As a boy, Steve Tefft would stick those removable tattoos all over his body and his father would ask, ‘What is wrong with you?”
He never outgrew it. Now Tefft, 42, the owner and artist of Groton’s “12 Tattoos” made it through a casting call of about 10,000 people to become one of 16 finalists for the Spike TV reality show “Ink Master.”
The show premiers at 10 p.m. on Oct. 9.
The Casting Call
Tefft said he got an e-mail this spring about the show, along with other artists in his shop, and decided to try the casting call in New York.
He’d watched it last year. He figured he probably wouldn’t make it, but he’d see how good he was. So he went with his girlfriend, stayed up until 6 a.m., slept three hours, then showed up for the casting call at 10 a.m. hung over.
Then he had to wait another four hours.
”I was dying,” he said.
They interviewed him for three or four minutes.
“I was so hung over I think it helped me,” he said. “I wasn’t nervous.”
The competition in "Ink Master" is similar to “Iron Chef” in that artists compete in challenges to see who has the best technique, creativity and artistry. The winner gets $100,000.
Most of the show’s been taped, but contestants go back for the finale, he said.
Tefft, who lives in Groton, grew up in Wood River Junction, R.I., and went to community college for fine arts. He went no further with school; he knew what he wanted to do.
He learned the wrong way, he said. He bought equipment, read a book, and started trying it.
“You make a lot of mistakes,” he said.
His worst? A man asked for his grandmother’s initials on the inside of his arm – tall letters, like four or five inches each. Tefft made one letter an ‘S’ instead of an ‘R’.
“Let me tell you, that’s a little wave of panic,” he said. He fixed it by thickening some spots and changing others; he never made that mistake again.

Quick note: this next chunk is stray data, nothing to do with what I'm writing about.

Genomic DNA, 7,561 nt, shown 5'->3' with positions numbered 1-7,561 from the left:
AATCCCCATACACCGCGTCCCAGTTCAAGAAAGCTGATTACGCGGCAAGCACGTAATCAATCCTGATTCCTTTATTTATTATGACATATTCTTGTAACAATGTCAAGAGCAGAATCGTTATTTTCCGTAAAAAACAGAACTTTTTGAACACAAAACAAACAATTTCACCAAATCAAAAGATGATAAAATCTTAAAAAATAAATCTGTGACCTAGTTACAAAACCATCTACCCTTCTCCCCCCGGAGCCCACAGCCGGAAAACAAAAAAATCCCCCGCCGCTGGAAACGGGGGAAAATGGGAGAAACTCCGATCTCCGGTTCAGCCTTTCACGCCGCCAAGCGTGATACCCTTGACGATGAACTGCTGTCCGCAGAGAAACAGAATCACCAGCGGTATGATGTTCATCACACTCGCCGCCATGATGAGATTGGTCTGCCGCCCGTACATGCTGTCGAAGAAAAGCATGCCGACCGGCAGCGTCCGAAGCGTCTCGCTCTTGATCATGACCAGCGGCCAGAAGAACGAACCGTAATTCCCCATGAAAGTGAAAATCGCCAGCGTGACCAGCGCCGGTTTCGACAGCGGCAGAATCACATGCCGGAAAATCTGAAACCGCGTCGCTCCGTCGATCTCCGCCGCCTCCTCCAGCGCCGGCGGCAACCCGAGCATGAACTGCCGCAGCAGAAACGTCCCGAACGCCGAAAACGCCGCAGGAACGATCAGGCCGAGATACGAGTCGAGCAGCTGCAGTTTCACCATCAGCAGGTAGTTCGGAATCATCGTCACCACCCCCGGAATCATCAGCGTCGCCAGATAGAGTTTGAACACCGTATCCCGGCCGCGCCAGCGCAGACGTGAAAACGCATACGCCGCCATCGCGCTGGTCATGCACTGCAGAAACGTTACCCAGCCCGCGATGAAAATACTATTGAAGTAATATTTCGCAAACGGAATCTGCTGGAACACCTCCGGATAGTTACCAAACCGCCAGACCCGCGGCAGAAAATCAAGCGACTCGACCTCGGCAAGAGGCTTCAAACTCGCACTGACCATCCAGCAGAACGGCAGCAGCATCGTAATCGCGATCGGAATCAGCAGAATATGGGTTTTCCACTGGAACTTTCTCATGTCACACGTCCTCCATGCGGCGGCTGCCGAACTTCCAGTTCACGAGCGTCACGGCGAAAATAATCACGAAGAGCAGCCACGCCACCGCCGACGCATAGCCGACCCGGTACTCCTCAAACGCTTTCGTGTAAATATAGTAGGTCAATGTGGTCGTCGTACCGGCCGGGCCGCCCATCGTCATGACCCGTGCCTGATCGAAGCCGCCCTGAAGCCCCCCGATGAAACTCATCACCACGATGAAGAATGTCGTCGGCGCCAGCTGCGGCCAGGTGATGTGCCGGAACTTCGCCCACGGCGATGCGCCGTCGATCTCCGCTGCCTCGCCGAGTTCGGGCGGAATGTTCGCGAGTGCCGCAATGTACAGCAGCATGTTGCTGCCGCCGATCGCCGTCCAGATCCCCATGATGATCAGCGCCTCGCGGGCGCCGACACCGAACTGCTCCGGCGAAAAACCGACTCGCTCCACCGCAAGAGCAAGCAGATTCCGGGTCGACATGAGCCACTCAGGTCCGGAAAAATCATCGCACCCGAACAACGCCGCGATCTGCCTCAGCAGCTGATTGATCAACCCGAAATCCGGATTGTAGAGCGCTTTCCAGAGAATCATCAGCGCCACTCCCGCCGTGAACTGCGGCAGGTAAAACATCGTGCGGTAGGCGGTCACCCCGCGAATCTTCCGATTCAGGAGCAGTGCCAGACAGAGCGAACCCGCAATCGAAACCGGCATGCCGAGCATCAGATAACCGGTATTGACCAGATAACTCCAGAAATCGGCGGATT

He specializes in black and gray tattoos and horror images like skulls, demons and monsters. He said he's always been more moved by dark and twisted pictures than pretty ones.
“When you see something truly messed up, you stare at it. It makes you think,” he said. “What some people find scary, I don’t. But what I find scary, scares everybody else.”
He doesn’t have as many tattoos himself as some of his clients; just enough to cover his right arm and his left forearm. He’s picky about who does them.
Shane O’Neill inked the skull on his right arm about eight years ago at a convention. O’Neill won “Ink Master” last year.
"You've got to trust him"
Tefft’s tattoo parlor is on Long Hill Road, on the same side as McDonalds, tucked away in the lower level of a medical building, around the back.
He opened the shop about three years ago. He sees eight to 12 clients a week, and is booked to December. He said he spends a lot of time fixing or covering up others’ mistakes.
He’s not afraid to tell someone, ”It’s going to look bad’, or ‘No way, I won’t do it.”
Reginald Rutty, a client who travels to Tefft from Old Saybrook, said: “You’ve got to trust him.”
Tefft said people need to research before they get a tattoo, because it will be there forever. But he also likes this about the art.
“You wear it. It’s every day. It’s not even like jewelry,” he said. “It’s you.”